The project where I teach DARK PATTERNS *concept site*

While researching user patterns and user stories I came across the term “dark pattern” and was instantly intrigued. Upon further research, I discovered dark patterns are slimy snake oil salesman techniques that subtly push the user towards actions that benefit only the company. These practices can range from annoying to incredibly predatory.

As a designer who believes human-centered design (HCD) results in the best long-term results for ALL parties involved, I decided to create a game that would illustrate how exasperating dark patterns are for customers. Ideally, this would be a fun teaching tool for new designers and maybe even clients who can’t understand why you can’t “just hide that button”.

To make things even more interesting I designed the user story to follow an actual story everyone knows: Snow White. The player has the advantage of anticipating pitfalls (don’t eat the apple!) but must still try to navigate around them, illustrating just how subtle and deceptive dark patterns can be.

Darkpatterns.org (created by Dr. Harry Brignall who actually coined the phrase “dark pattern”) and the Twitter hashtag #darkpatterns were huge resources for me as I developed this project.

To start the project I wrote a short story version of the Snow White fairy tale (find it here) keeping the “choose your own adventure” format in mind.

Next I created the user story in Sketch detailing where the user could branch off into dead ends (gotcha!) or continue through the main storyline heading for the happy ending. I collected a “palette” of dark patterns to apply to different parts of the user’s journey through the site.

If a player does click on a dark pattern they will be taken to “Whoops” page and be directed back to the previous page. I considered requiring users to start the whole game over but decided against this as the point of the project is to educate players not frustrate them. Well, not frustrate them too much. 😉

I thought it would be delightfully shocking to give the player an option to “run away” or “say no” at which point they would be unceremoniously dumped on the Google homepage with no further instructions. While a misleading link (called a Bait and Switch) is a great example of a shady UX technique I also decided against this for the same reasons as above.

After this I created basic mockups for pages with dark pattern options.  Yes, the color theme follows the iconic dress of the Disney heroine but more importantly the call to action (CTA) buttons are in an eye demanding color creating some visual hierarchy to the page.

Confusing Copy

Darkpatterns.org calls these “Trick Questions“. A question or option appears to mean one thing but when read carefully actually means another.

A perfect example is annoying tick boxes like this one that requires you to opt in or opt out of receiving 3 spam emails every day for the rest of your life.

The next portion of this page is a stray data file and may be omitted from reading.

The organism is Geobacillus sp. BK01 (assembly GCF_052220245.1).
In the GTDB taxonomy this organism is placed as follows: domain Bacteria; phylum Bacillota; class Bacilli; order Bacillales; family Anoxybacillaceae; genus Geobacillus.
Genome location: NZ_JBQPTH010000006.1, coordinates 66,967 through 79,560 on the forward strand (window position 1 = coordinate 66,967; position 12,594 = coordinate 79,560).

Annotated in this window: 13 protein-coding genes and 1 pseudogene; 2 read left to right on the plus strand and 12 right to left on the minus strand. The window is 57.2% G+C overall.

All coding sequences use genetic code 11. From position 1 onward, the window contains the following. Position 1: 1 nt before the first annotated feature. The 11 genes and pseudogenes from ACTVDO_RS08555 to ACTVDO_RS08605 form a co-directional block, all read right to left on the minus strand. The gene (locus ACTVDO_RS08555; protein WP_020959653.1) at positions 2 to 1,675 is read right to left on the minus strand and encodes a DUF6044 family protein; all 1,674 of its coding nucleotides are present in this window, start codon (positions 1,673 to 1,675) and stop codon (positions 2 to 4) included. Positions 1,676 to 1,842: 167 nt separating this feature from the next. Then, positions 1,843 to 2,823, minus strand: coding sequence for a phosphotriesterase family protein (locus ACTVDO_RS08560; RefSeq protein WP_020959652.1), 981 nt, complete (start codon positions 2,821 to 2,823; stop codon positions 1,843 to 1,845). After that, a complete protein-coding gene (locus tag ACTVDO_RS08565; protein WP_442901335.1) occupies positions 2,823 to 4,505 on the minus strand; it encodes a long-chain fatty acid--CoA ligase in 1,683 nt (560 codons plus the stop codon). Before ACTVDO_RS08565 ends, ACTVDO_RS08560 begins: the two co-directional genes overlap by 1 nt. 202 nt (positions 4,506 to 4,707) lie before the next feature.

Muscle Memory Switch

If the “Next” button is always in the same location on the page a user is likely to assume clicking that area will always take them where they want to go. This can be hacked by switching the ‘Next” button to one that says “Sign Up”, “Donate”, or etc.

At this point in the game, the user has been taught to expect action buttons on the lower left screen so I made both of the buttons in that area lead to undesired consequences. The desired button is moved to the top right-hand corner where until this point no buttons have ever been located. Sneaky!

Disguised Link

Think this one is too dramatic? I found a screen shot on Twitter of a company doing exactly this with the “unsubscribe” button in emails! Wow.

On this page the link that benefits the user most is colored white like the background making it virtually impossible to see unless you are lucky enough to accidentally move the mouse over it.

Arbitrary Pay Wall

Ah, one of my favorites followed by arbitrary timepieces and arbitrary item counts. If a user truly needs to pay for a piece of content, if there really is only 1 hotel room left, or if the sale really does end in 30 minutes than it’s not a dark pattern. However, many sites implement these devices falsely to pressure users into acting.

Following a commonly seen dark pattern on this page, I put up an arbitrary paywall insisting users pay $20 to earn their Happily Ever After. None of the other pages had any content below the CTA button so the user has been taught to only scroll so far on each page (looks this dark pattern also uses some muscle memory). In order to get to the free Live Happily Ever After button they must scroll to the very bottom of the page.

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My goals in designing this project were:

  • Personally research different kinds of dark patterns and the various ways they are used to ensnare users
  • Educate clients and other designers on dark patterns in a fun but engaging way
  • Create a tool that triggers instant empathy for the user by putting yourself in their shoes
  • Keep improving Sketch skills
  • Keep improving User Story skills

 

Thanks for reading! I hope to create and publish this project in Spring 2018.

 

 

 

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